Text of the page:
CRTC Head Defends Meeting with Bell Exec to Parliamentary Committee

Appearing before a parliamentary committee on Tuesday, Canadian Radio-television and Telecommunications Commission (CRTC) chairman Ian Scott defended his meeting with Bell executive (and current CEO) Mirko Bibic in an Ottawa pub, and the commission’s May 2021 decision regarding wholesale internet rates — reports The National Post.

“I meet with everyone pursuant to the rules,” Scott told the House of Commons industry committee, days after the Competitive Network Operators of Canada (CNOC) accused Scott of bias and asked him to recuse himself from internet matters. “We follow the same process in all cases.”

The CNOC is a collective of more than 30 independent, smaller internet service providers (ISPs) in Canada.

Both the CNOC and independent ISP TekSavvy have filed separate petitions asking the federal cabinet to overturn the CRTC’s May 2021 ruling, which reverted wholesale internet rates smaller ISPs have to pay big telecoms for network access, originally lowered by the CRTC itself in 2019, back to the higher 2016 numbers.

Scott has been put on blast time and again for the decision, which blatantly favours big telcos. A December 2019 meeting at an Ottawa pub with Mirko Bibic, now-CEO of Bell, in particular, has raised several questions of bias.

“The apprehension of bias and breach of procedural fairness persists, to the point where, as recently as Feb. 2, 2022, Chairperson Scott felt the need to defend himself against these allegations,” the CNOC said last week.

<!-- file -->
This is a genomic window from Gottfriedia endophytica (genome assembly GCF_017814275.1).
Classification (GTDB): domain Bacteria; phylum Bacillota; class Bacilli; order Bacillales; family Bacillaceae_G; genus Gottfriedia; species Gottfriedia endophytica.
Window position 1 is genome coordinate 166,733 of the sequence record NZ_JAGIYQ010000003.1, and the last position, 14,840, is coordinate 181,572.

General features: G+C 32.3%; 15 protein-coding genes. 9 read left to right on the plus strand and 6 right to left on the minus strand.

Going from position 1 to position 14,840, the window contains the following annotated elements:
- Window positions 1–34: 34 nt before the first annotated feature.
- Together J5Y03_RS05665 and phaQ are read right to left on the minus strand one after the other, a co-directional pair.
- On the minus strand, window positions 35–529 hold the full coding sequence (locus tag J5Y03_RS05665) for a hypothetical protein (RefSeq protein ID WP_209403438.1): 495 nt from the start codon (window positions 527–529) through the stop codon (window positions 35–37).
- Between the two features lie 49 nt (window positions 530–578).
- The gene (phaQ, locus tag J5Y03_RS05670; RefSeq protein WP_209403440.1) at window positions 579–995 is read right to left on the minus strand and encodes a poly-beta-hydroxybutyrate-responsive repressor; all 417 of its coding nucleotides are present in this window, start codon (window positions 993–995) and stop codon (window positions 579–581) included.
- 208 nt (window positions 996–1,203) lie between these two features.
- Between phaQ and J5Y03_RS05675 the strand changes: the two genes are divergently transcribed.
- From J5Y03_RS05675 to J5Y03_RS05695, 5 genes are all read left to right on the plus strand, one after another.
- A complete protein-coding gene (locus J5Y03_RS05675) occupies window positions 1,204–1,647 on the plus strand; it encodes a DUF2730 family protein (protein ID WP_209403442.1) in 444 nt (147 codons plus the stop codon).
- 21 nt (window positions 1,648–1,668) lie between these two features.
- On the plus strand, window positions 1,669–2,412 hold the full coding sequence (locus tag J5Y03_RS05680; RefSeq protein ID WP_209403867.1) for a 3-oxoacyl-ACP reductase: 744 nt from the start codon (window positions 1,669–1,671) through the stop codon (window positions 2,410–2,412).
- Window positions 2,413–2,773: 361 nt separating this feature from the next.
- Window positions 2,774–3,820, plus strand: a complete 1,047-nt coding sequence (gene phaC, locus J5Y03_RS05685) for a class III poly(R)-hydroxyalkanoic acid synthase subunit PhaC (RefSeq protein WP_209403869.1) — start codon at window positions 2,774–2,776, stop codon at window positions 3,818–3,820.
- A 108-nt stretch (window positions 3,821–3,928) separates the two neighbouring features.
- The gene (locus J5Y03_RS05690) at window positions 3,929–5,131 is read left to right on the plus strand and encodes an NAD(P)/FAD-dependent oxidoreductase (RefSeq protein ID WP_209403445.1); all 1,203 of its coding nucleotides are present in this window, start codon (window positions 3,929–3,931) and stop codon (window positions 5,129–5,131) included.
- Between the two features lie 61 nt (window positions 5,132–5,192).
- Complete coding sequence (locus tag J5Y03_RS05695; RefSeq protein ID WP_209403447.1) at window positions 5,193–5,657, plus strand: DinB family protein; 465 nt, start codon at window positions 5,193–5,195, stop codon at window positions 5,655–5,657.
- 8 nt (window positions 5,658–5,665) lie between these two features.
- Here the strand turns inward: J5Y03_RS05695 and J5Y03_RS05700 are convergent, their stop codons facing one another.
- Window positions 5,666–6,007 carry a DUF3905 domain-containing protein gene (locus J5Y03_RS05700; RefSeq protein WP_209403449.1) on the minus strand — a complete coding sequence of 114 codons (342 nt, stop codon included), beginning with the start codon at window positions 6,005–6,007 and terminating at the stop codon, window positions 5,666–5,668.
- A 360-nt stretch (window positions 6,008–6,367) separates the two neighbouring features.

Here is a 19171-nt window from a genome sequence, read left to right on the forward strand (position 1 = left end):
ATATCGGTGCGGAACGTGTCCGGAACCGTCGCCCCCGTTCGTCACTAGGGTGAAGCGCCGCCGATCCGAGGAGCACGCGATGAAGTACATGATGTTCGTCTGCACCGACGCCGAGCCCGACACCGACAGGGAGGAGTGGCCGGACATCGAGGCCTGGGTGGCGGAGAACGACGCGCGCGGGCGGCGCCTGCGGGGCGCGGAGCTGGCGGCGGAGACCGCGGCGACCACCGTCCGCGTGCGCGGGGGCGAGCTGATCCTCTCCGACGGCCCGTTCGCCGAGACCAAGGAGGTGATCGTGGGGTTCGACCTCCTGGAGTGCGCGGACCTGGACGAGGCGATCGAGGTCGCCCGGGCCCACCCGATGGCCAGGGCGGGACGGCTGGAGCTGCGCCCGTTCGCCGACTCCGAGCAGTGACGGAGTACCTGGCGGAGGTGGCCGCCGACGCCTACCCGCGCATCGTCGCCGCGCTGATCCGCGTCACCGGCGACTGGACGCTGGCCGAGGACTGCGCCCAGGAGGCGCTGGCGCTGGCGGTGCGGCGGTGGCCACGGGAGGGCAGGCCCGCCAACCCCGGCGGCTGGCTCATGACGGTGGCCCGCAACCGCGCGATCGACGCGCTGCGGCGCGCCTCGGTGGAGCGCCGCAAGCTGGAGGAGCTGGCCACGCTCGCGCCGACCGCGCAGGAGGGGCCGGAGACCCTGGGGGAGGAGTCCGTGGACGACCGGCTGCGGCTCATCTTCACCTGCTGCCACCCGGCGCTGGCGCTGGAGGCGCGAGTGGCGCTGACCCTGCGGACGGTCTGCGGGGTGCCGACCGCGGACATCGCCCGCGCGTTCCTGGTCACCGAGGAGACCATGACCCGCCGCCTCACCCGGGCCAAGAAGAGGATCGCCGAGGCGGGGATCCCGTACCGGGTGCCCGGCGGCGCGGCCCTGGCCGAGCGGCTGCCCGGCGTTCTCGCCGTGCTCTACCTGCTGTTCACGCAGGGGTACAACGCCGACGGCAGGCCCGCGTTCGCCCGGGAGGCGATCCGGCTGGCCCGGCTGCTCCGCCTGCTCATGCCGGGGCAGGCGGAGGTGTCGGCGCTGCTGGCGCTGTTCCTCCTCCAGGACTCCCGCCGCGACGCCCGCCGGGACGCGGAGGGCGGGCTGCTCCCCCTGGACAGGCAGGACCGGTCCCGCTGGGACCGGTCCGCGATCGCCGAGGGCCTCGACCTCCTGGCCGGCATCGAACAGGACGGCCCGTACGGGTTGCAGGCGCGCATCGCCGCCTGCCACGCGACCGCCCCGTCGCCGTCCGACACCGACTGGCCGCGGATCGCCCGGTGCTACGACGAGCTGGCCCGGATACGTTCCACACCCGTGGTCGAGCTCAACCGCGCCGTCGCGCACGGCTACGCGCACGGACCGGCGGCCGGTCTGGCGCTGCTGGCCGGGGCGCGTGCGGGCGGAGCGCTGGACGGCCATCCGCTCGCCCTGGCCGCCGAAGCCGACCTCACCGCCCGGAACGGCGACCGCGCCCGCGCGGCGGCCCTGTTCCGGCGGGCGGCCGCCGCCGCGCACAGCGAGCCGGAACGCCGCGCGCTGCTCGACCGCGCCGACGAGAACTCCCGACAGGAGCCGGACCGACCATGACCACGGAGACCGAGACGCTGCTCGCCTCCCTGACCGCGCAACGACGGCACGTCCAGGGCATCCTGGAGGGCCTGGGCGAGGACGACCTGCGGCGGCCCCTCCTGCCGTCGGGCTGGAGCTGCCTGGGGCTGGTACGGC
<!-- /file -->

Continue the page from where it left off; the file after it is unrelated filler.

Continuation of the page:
At committee, Liberal MP Nathaniel Erskine-Smith pointed out that the 2019 decision to lower wholesale internet rates in favour of smaller ISPs was made after three years of meticulous study that the CRTC itself described as comprehensive.

“Less than two years later, you reversed course almost entirely. How did you get it so wrong” he asked Scott.

The CRTC chair told the committee that the process of costing rates is complicated. “We were dealing with something like 150 costing models, 20,000 pages of evidence, over 100 rate elements to be calculated,” he said.

“Long story short, staff and the commissioners rendered a decision they believed to be correct … following an application for review-and-vary, we conducted a thorough analysis, we sought additional information from all parties, and based on that record, we identified errors.”

TekSavvy Vice President of Insight and Engagement, Peter Nowak, reacted to Scott’s explanation with: “In other words, all Bell, Rogers and the big guys have to do to get their way is flood the CRTC with information, to the point where it throws up its hands. That’s pretty unsettling going forward.”

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